Leading When There’s No One to Lead

High school and middle school ministries are the hardest places to serve in the church. Between managing drama among the group, inconsistent attendance, and overall silliness it often feels like your volunteer energy is wasted away into empty space. Even with those frustrations I would be the first to tell you that student ministry is worth serving in. The students are fantastic and funny. They have this infectious, youthful energy that is a joy to be around. They are curious and hopeful and not yet spoiled by adulthood. They think differently, and ask questions that sometimes has never crossed your mind. Student ministry is a great place to serve, especially when you serve at a church that values their volunteers.

But, inevitably you will run into one of the many frustrations of student ministries. I’ve seen it happen in every group I’ve lead and every group my husband has lead. Invariably you will run into one of the following problems: students stop coming, drama and fighting between the students in the group, a co-leader that has to leave the group, or students wanting to switch to another group. Any one of these things can make it feel like leaving and giving it up as a bad job.

When students start dropping or when your wisdom falls on deaf ears, remember that God sees what you are giving. Serving and giving of yourself is an investment in your relationship with God, just as much as it is about loving on your students. God sees your good work. God sees you showing up. God sees you even if your entire group skips out.

Let me repeat again in case you missed it: God sees you.

And just as God sees you, others see it too. To quote Andy Stanely, “You never know what hangs in the balance.” In the first high school small group that I lead I had a lot of girls stop coming. It was normal for me to show up and have no students to lead. It was really disheartening. Especially because it wasn’t like the girls didn’t like me, or appreciate my input in their lives. Ultimately the youth ministry just wasn’t meeting their needs, they needed something more than what our outwardly-focused services could offer. I recognized this way too late. In addition to the service not meeting their needs, my fantastic girls where smart, athletic and leaders, and were probably the busiest high school students I’d ever met.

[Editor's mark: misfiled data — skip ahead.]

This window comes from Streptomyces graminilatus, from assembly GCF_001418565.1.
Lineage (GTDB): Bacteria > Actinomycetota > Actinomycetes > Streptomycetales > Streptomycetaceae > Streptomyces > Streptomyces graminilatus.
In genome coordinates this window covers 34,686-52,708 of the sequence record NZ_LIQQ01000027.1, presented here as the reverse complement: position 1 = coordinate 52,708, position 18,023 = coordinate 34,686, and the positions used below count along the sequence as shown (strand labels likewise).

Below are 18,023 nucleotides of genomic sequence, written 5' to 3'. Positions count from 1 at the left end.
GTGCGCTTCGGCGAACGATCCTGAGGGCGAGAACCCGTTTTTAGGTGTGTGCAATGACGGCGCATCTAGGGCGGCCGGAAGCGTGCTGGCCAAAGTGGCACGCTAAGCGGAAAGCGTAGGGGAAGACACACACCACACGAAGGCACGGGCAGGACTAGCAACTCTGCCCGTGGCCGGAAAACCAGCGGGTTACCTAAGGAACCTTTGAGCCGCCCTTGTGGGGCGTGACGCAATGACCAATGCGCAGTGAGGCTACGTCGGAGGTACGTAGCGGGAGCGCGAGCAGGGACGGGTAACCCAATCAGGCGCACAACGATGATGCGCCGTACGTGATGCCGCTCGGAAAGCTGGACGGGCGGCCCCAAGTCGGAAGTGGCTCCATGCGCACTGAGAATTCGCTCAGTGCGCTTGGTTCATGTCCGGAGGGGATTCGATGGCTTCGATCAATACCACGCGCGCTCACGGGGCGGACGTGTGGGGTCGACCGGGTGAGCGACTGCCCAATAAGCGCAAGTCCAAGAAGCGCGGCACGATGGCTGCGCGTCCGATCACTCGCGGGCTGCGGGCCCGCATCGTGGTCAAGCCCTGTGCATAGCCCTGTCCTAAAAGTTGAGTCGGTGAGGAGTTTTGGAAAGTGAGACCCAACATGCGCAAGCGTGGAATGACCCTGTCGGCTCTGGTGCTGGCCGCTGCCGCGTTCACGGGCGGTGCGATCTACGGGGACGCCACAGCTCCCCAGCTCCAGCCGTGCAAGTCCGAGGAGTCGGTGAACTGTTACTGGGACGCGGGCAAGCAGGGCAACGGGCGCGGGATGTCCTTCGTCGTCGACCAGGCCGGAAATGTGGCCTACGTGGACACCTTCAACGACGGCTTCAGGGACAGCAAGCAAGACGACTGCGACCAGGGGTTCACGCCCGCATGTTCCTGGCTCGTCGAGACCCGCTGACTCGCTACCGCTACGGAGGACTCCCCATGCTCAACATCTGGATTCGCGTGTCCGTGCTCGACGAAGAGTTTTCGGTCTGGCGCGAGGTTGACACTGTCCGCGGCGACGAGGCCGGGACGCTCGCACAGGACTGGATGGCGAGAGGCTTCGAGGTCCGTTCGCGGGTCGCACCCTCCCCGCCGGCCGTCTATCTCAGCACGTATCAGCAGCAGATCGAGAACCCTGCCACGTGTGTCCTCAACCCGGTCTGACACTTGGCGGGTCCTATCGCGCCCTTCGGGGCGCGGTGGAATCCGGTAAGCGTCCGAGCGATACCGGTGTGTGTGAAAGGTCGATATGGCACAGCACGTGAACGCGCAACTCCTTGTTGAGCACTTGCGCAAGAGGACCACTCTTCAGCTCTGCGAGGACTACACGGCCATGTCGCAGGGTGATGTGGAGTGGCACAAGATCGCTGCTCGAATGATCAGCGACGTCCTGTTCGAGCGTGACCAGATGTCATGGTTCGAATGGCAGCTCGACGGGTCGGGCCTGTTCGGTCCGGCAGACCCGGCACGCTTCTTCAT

What surprised me the most was others reactions to my steadfastness despite the lack of attendance. I showed up week after week, not only at church on Sundays, but also at a bible study I was trying to start. I had a long conversation with a server about the church because he saw me show up every week and wanted to know what I was doing. I got a very long text from one of my students telling me that she was sorry that she didn’t come more often and that she appreciated me reaching out to her, even when she hardly ever responded.

Wait patiently for the Lord . Be brave and courageous. Yes, wait patiently for the Lord. – Psalms 27:14 (NLT)

Whatever it is that has you frustrated with your serving experience, God can handle it. Give it over to God. Ask Him to use you and your time however He needs, even if it is reaching just one student instead of ten.